This week, Lisbon, the capital of Portugal, hosted a new edition of UXLX, one of the most important usability conferences in the world. This ninth edition took place between the 22nd until the 25th of may, at the FIL Meeting Center.
What happens in a usability conference such as UXLX? A sharing of knowledge, creativity and techniques through workshops, conferences, meetings and long awaited talks from experts. This year’s keynote speakers included Scott Berkun, Dan Brown, Alastair Sommerville, among many other professionals from the UX world.
Hi Interactive @ UXLX, May 24
Hi Interactive was present during the third day of the event, dedicated to talks and keynotes. The third day of the conference was packed with people from more than 40 countries. The first talk was from Richard Banfield, focused on“Confusion, Stupidity and Shame: A Disturbing Tale of Personal Growth in Four Parts”. This interesting conversation was based on how we deal with failing, projects for example, and how we deal with embarrassing moments.
An important question was asked: why do we forget that failures are opportunities to grow? As children, we fell, got up and kept trying to master the task at hands. Where did that go as adults? Richard Banfield highlighted that both personal and professional lives are not defined by the failures, but by the emotional intelligence to stand up and keep trying.
Presumptions and prejudice need to be set aside and corporations need to promote the fact that success is not a single-handed event, the goal is making other people successful.
After this interesting talk, something more technical. Boon Sheridan came to Lisbon to talk Augmented Reality. Remember the Pokémon Go fever from two years ago? Even though it is still around, it faded from the user’s attention. What happened to that example of promise from Augmented Reality?
The fact is that AR and VR (virtual reality) seem to be everywhere we turn since the 80s, and those tools are present in daily life events and places, not just in gaming apps. Aiport apps, sketch apps are some of those examples, while users do need to understand the different kinds of interaction it allows. Sheridan adamantly highlighted aspects to consider while building such an app.
After the coffee break, Jamie Levy, author of UX Strategy, used a healthcare industry business case to explain how she applied digital transformation strategy to drive innovative software development and the organizational culture shift if entails. She focused some talking point on how important it is to taking out the pain points in the user experience, how to build the way from A to B and everything in between. It is a story: with a beginning, middle and end, and the beginning should be the problem, when the fundamental questions needs to be answered.
The morning of UXLX continued with Jess McMullin and “Speaking CEO: Business Fluency for Designers”. It’s so important to understand the power of language in business, as well it is to translate business directions to clear design hypothesis. Before lunch, Kim Goodwin, responsible for UX at PatientsLikeMe, shared values and explained the thin line that separates what is legal, ethical and acceptable. She highlighted how the aspects that make a user experience good or bad is not the pixels, content or css, but the everyday experiences actually lived by clients. She cited the recent United Airlines events from past months on the treatment of passengers and animals, even though they have excellent techniques applied to their platforms.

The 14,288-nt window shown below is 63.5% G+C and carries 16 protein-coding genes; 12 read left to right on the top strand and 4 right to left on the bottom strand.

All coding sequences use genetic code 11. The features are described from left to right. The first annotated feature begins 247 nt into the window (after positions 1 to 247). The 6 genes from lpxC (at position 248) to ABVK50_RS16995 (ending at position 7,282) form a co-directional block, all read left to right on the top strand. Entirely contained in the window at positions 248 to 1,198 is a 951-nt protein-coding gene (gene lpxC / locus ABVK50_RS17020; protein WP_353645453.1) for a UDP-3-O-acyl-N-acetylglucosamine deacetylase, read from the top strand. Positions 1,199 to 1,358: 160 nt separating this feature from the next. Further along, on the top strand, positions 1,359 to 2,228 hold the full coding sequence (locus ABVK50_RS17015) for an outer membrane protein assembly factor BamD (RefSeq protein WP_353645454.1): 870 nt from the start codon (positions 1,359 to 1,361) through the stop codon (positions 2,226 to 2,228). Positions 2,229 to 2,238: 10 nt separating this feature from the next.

The talks and keynotes continued with Chris Risdon, focused of shaping behavior by design. Several points were discussed and left for reflection: in what level are we influencing behavior? How can people navigate the environment, how can they interact with it? Currently, the information is more about people using the technology, rather that about the technology itself. There is a much closer relationship between users and products and services, and that has high stakes on influence and persuasion.
Cyd Harrell, user research consultant in the USA, came to UXLX to discuss UX in service. How can designers make the world a better place through UX? Just by making amazing products? UX has a key role and responsibility for the work of public institutions and services that affect millions of people. Public institutions need to have respect for people’s time, dignity and needs. Quite an inspiring talk.
IA Lenses, what do you think about this? The speaker Dan Brown brought this topic to UXLX. Something that he struggled with and questioned himself about. Each lens is a question set at the beginning of projects, it’s a way to look at something. How can we apply these lenses to different IA challenges? He connected information architecture to designing structures for digital products.
Next up, “Design and The Importance of Imaginaries” by Dan Lockton. He explored how design research techniques can offer new perspectives on exploring different imaginaries, and their importance. Basically, using design methods to understand how people collect and process that same understanding. People act based on stories/fictional facts that aren’t actually true but it’s part of their imaginary, they grew up with those. The way people think about something affects how they interact with it.
The day ended with author and former Microsoft and Wordpress.com UX team leader Scott Berkun, discussing possibilities. How can designers know what ideas work and how others do not? A provocative talk, full of fun facts and designing history, to celebrate another edition of UXLX.